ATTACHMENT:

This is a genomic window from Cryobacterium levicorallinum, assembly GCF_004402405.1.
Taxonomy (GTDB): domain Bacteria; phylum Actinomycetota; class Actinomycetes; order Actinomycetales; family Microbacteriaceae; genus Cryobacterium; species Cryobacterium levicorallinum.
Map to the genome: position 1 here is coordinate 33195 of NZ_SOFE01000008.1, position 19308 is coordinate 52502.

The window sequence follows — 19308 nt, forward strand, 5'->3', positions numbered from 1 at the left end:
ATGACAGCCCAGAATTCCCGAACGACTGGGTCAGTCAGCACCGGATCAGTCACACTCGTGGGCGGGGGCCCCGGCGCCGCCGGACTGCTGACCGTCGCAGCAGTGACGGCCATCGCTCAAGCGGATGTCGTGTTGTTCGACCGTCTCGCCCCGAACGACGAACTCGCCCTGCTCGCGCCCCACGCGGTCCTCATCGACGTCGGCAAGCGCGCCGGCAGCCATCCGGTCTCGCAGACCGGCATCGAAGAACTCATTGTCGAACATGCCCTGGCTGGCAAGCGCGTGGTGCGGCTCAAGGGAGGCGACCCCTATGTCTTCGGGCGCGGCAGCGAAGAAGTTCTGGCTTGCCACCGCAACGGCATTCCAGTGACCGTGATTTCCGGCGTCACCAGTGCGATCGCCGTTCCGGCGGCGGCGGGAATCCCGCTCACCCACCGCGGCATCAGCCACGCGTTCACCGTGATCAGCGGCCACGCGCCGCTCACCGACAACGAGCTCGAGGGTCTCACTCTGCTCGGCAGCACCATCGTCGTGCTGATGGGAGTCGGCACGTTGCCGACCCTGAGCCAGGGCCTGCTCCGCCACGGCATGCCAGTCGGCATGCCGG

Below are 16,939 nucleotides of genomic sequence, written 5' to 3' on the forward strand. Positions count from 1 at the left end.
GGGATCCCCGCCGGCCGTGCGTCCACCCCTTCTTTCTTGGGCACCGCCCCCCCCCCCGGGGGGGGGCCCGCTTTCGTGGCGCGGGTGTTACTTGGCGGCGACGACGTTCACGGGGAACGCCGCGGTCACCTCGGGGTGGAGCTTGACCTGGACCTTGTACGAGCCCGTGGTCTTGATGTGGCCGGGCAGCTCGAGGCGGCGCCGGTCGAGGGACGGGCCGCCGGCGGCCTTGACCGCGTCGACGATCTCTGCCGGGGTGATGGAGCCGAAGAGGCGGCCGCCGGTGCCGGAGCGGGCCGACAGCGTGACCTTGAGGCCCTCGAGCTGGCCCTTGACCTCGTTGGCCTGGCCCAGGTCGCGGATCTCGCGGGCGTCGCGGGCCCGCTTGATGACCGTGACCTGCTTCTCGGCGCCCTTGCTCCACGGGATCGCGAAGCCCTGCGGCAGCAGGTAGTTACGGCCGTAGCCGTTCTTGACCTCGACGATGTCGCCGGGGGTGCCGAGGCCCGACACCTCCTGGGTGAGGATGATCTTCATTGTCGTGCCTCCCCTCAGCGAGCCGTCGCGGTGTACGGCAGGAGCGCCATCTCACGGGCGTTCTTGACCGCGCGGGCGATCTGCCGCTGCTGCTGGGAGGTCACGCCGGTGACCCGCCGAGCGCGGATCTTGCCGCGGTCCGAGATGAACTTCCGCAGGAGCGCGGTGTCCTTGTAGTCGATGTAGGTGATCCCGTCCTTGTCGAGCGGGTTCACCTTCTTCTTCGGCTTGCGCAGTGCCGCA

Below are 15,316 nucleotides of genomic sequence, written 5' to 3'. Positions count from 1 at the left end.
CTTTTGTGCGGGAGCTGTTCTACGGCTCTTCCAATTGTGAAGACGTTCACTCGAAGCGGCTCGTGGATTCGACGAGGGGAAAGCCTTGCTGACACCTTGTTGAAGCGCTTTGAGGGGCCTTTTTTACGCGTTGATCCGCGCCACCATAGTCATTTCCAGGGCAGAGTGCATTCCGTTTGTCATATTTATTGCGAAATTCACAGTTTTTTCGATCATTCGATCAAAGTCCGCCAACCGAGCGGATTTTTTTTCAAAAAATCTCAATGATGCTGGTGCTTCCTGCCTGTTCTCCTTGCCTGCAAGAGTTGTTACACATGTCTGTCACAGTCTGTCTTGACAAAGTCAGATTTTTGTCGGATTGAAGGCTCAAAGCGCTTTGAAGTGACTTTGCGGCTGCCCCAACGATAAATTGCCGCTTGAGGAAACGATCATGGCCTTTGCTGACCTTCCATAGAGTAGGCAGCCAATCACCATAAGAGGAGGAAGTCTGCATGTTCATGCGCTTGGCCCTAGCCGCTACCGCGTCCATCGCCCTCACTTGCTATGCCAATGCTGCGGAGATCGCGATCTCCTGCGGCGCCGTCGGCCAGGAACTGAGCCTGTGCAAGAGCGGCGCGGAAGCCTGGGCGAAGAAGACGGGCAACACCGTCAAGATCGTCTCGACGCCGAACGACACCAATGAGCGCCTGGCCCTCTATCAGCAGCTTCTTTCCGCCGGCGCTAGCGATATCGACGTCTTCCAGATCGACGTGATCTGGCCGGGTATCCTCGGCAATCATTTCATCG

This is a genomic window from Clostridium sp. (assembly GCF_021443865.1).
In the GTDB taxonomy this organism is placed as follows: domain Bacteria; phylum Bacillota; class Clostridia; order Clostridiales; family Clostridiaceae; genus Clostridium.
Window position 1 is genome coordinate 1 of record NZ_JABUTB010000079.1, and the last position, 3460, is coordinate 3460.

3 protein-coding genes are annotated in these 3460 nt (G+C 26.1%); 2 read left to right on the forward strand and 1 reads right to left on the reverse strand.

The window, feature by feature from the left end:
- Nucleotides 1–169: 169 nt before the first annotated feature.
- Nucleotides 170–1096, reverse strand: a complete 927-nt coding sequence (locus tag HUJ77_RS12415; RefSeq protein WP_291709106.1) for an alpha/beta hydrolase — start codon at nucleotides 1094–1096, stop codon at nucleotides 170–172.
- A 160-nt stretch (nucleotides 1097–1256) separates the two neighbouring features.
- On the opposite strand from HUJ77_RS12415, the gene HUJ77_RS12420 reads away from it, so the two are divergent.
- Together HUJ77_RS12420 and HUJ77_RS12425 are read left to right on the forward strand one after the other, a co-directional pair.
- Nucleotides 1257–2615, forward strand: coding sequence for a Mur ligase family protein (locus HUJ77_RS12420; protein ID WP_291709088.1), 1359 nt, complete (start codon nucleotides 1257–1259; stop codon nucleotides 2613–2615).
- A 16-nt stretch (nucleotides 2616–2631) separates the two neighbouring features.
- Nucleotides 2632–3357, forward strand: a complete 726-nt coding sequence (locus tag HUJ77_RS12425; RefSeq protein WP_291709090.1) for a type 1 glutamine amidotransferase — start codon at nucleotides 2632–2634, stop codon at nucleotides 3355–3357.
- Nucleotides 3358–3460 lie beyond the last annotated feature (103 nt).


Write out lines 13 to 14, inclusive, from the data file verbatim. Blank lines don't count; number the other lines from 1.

3 protein-coding genes are annotated in these 3460 nt (G+C 26.1%); 2 read left to right on the forward strand and 1 reads right to left on the reverse strand.

The window, feature by feature from the left end: